HIV-infected patients are at an increased risk for developing prostatitis and prostatic abscesses compared to the general population, with an estimated prevalence of 1 to 2%. This may be as high as 3% in asymptomatic HIV-positive patients and 14% in patients with AIDS [6]. This patient population is also vulnerable to granulomatous prostatitis caused by tuberculous and non-tuberculous mycobacteria, a disease process that is quite uncommon among immuno-competent patients. Treatment in the HIV/AIDS population should include a prolonged duration (4 weeks) of daily quinolones due to the high risk of re-infection [7]. Given the rate of Burkholderia infections reportedly causing granulomatous prostatitis in HIV-affected men [5], we recommend a high degree of suspicion for Burkholderia infection for patients refractory to quinolone therapy considering that this class of antibiotics is less effective for Burkholderia infection [7]. TRUS-guided transperineal drainage is a safe and effective treatment for prostatic abscesses, potentially avoiding the communication between the abscess cavity and the urethra or rectum [8]. Thick, caseating abscesses may not be completely drained by this approach and require transurethral unroofing of the abscess cavity.

The current case represents a unique constellation of symptoms in an HIV-positive patient, secondary to infection with B. cepacia. It is important to report these associations as over the course of the last 30 years, rare infections associated with HIV-positive patients have emerged [9] and are dependent on multidisciplinary treatment modalities. All clinicians, including urologists, need vigilance and an open mind when investigating etiologies for infectious disease processes in HIV-positive patients.


  1. Jones, A. M., M. E. Dodd, et al. (2001). "Burkholderia cepacia: current clinical issues, environmental controversies and ethical dilemmas." Eur Respir J 17(2): 295-301. PubMed | CrossRef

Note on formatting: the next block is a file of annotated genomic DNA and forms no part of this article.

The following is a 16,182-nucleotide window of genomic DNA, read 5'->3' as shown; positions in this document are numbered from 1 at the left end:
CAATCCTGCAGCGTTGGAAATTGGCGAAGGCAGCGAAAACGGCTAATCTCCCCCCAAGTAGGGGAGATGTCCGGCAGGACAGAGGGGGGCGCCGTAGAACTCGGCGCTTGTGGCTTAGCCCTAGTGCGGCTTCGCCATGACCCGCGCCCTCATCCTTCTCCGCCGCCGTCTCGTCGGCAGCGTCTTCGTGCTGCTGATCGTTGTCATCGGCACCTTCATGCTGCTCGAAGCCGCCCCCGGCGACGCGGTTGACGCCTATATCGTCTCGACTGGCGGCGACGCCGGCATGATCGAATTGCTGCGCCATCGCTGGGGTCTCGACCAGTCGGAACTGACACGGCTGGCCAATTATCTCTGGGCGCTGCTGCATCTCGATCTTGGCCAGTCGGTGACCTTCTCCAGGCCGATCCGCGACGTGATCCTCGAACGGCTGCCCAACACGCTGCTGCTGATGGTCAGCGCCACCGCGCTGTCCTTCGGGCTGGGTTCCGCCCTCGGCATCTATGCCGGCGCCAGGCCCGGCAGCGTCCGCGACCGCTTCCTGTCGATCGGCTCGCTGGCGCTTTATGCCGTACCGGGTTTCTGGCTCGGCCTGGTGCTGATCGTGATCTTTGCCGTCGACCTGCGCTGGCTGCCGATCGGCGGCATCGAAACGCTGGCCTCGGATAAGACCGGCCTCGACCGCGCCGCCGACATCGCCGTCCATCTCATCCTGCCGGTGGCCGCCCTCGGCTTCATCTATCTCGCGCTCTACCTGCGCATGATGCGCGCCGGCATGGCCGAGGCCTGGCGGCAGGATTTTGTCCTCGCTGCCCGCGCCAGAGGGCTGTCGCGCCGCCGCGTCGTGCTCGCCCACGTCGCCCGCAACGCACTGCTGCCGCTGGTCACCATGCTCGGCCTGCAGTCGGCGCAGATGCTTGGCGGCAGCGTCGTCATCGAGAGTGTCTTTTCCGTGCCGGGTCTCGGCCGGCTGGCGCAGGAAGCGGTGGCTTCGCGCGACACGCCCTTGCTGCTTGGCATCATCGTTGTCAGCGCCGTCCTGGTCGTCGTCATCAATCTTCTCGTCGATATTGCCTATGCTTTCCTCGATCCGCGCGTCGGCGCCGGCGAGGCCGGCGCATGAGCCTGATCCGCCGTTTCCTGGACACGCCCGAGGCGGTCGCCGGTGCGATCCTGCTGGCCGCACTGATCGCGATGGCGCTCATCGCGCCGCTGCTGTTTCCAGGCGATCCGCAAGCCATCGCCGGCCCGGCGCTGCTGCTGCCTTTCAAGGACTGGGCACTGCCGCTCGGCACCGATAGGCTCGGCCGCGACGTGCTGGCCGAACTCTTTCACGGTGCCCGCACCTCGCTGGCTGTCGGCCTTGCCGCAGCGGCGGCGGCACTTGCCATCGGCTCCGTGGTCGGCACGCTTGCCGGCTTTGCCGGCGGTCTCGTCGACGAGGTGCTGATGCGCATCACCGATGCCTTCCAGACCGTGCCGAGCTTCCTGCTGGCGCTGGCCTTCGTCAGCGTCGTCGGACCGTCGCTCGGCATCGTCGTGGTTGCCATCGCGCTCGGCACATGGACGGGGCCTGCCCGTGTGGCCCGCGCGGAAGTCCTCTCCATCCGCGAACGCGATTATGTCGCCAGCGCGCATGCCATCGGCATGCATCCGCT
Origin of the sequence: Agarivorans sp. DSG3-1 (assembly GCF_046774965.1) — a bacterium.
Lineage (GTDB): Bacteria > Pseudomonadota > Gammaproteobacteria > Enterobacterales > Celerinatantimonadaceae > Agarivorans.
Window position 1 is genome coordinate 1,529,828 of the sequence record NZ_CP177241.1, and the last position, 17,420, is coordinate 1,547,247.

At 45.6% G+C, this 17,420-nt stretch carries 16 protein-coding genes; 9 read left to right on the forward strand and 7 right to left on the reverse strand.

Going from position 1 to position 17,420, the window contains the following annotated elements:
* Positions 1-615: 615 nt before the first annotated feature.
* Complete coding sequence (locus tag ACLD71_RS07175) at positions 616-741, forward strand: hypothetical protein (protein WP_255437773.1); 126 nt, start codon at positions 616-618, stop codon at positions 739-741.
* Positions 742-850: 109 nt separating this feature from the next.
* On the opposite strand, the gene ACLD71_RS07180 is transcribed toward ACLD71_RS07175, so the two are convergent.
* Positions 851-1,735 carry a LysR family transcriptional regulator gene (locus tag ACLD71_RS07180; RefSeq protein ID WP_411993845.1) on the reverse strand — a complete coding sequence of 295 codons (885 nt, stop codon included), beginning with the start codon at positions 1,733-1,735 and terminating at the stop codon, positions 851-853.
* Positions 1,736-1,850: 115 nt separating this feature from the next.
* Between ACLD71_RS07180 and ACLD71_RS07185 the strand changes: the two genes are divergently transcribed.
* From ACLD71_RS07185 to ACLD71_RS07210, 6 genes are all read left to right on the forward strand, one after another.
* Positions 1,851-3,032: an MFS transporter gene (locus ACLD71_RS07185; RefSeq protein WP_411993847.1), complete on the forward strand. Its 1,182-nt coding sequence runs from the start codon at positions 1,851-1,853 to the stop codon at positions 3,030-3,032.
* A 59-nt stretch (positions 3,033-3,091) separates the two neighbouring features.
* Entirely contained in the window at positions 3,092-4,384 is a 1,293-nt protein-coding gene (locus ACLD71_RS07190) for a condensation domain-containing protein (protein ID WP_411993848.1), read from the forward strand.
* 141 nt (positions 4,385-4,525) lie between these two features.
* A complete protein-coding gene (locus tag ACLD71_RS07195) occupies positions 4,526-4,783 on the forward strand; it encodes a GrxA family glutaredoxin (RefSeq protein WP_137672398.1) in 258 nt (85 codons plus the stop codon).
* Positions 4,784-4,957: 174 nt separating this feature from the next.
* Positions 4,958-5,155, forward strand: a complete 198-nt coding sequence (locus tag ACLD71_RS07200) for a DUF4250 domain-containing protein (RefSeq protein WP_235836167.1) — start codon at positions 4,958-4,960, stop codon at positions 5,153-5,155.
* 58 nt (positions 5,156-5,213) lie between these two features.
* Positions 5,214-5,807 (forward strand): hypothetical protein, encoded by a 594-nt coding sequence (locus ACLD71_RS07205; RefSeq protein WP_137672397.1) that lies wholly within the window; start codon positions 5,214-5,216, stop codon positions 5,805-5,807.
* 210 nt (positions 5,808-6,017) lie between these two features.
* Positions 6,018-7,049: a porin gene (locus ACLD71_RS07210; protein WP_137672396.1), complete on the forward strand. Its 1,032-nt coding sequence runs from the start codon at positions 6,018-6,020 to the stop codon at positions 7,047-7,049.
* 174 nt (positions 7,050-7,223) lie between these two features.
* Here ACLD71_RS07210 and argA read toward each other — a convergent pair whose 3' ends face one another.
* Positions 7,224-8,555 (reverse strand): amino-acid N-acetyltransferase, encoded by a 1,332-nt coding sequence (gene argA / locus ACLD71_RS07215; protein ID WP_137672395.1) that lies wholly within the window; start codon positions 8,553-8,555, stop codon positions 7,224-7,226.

2. Li, F. K., K. W. Chan, et al. (2003). "Burkholderia urinary tract infection after renal transplantation." Transpl Infect Dis 5(1): 59-61. PubMed | CrossRef
  3. Mahenthiralingam, E. and P. Vandamme (2005). "Taxonomy and pathogenesis of the Burkholderia cepacia complex." Chron Respir Dis 2(4): 209-217. PubMed | CrossRef
  4. Keizur, J. J., B. Lavin, et al. (1993). "Iatrogenic urinary tract infection with Pseudomonas cepacia after transrectal ultrasound guided needle biopsy of the prostate." J Urol 149(3): 523-526. PubMed
  5. Cheng, A. C. and B. J. Currie (2005). "Melioidosis: epidemiology, pathophysiology, and management." Clin Microbiol Rev 18(2): 383-416. PubMed | CrossRef
  6. Santillo, V. M. and F. C. Lowe (2006). "The management of chronic prostatitis in men with HIV." Curr Urol Rep 7(4): 313-319. PubMed | CrossRef
  7. Bjerklund Johansen, T. E., R. N. Gruneberg, et al. (1998). "The role of antibiotics in the treatment of chronic prostatitis: a consensus statement." Eur Urol 34(6): 457-466. PubMed | CrossRef
  8. Arrabal-Polo, M. A., A. Jimenez-Pacheco, et al. (2012). "Percutaneous drainage of prostatic abscess: case report and literature review." Urol Int 88(1): 118-120. PubMed | CrossRef
  9. Burckhardt, B., P. Sendi, et al. (1999). "Rare AIDS-defining diseases in the Swiss HIV Cohort Study." Eur J Clin Microbiol Infect Dis 18(6): 399-402. PubMed | CrossRef
email news signup